The space market is currently experiencing disruption. New technology, new players, new business models and new demand is shaking up what was traditionally a conservative, expensive, risky and slow-paced industry. Record investment is pouring into space companies on a wave of excitement and race to grab market share. In 2015 $1.8 billion of venture capital poured into space startups.

Petroleum companies, big box retailers, hedge funds and governments are realizing the value of high resolution image streams from satellites that can be refreshed as often as daily. Farmers can analyze crop health, corporations can track assets such as ships and governments can monitor geopolitical issues. New players like venture-funded start-ups, universities and commercial players are successfully launching fleets of satellites. Examples include Planet Labs, Spire and Virgin Orbit.

The majority of satellite launches in 2016 were small satellites or Smallsats (under 500kg). They typically use off-the-shelf components and are launched in constellations creating networks of 10s or 100s of satellites. Some satellites called cubesats are as small as the size of a shoebox. There is a focus on speed of deployment, redundancy and economies of scale rather than the perfect solution. The lower launch costs associated with smaller, lightweight satellites also make them very attractive and lower risk.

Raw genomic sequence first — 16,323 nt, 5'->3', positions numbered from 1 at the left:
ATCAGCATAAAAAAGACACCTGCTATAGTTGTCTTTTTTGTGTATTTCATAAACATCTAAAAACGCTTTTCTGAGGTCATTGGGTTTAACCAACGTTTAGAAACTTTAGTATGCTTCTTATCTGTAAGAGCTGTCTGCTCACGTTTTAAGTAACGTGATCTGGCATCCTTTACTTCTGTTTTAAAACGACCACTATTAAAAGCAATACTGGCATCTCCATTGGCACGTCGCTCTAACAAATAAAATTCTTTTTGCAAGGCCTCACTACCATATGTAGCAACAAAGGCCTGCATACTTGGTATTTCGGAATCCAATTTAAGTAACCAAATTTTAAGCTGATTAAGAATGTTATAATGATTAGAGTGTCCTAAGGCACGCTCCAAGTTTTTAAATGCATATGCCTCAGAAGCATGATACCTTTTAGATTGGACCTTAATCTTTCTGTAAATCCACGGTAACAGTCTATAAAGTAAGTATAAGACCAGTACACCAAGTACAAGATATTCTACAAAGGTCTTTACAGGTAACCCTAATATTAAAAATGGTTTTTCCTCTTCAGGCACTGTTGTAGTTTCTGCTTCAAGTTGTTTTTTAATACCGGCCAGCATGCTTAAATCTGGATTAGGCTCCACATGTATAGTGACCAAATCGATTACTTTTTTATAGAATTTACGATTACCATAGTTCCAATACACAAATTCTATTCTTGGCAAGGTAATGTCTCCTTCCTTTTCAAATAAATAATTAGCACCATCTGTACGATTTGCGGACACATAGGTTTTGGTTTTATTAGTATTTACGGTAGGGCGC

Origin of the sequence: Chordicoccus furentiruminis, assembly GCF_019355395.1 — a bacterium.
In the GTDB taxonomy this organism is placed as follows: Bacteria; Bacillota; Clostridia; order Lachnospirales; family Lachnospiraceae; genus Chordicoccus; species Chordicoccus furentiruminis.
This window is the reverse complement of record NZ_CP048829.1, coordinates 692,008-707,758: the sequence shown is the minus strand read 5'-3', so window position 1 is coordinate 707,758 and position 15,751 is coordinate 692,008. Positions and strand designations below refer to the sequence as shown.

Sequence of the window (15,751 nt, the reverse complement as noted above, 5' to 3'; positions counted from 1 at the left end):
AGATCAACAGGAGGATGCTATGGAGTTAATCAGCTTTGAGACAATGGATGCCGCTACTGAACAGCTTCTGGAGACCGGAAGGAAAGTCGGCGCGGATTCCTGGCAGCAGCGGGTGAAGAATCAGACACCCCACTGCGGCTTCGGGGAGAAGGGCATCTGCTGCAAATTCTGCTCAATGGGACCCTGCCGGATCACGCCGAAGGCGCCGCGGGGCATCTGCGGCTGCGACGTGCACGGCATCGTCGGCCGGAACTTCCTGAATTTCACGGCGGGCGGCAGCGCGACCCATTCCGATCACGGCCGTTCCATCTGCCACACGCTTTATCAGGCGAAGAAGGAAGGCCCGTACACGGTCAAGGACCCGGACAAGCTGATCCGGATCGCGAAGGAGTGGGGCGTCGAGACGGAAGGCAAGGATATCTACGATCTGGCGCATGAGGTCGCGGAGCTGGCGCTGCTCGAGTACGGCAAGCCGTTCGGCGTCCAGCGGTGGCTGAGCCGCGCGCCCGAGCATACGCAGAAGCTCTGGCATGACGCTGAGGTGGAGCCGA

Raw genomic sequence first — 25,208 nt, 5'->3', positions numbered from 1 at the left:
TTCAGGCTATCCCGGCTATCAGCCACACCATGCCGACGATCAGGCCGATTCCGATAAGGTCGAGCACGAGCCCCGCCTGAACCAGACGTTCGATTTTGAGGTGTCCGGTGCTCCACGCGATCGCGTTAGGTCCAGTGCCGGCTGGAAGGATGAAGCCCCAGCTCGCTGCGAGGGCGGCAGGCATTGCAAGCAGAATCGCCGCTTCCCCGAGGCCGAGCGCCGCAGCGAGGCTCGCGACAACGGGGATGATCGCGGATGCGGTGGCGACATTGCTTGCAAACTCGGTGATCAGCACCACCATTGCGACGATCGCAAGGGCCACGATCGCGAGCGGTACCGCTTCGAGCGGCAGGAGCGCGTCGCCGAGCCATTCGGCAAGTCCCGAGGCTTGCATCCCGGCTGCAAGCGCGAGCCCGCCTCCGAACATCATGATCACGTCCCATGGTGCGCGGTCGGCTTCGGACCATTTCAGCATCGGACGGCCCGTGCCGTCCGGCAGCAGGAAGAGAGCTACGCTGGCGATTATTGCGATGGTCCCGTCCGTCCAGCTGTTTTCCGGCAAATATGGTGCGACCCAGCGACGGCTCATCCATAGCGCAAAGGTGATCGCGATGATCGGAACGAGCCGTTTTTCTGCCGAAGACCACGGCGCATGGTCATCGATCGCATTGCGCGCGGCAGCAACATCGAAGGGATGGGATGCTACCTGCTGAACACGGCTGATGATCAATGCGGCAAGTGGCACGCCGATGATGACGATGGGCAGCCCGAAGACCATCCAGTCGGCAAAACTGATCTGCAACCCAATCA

Smallsats are now taking on missions that were previously only possible with large satellites (weighing thousands of kilograms). Some factors driving this are the miniaturization of components, standardization or borrowing of parts from other commercial industries and the development of new technologies like highly integrated electronics.

All of these small satellites share one attribute: the use of solar cells to generate electrical power. Power is required for sensors, communications, computers and propulsion. In fact as the capabilities of satellites grow, the demand for power also grows, necessitating more solar. With limited space available on a Smallsat, innovation in integrating the solar is required.

Until now, there have been no commercial solar technologies that could match the improvement in cost, weight and ease of use that other components of small satellite technology have achieved: space grade solar cells are traditionally expensive, fragile, rigid, and difficult to encapsulate and robustly attach to spacecraft. Alta Devices solar cells address all of these traditional problems because they are thin, flexible, easy to encapsulate and mount, and provide high conversion efficiencies. Alta’s cells can be wrapped around curved surfaces while remaining highly robust and provide a new level of mechanical and design flexibility for the small satellite industry.

We’re excited to be working with many space pioneers in this small satellite boom. Please reach out if you’re interested in discussing your space project with us.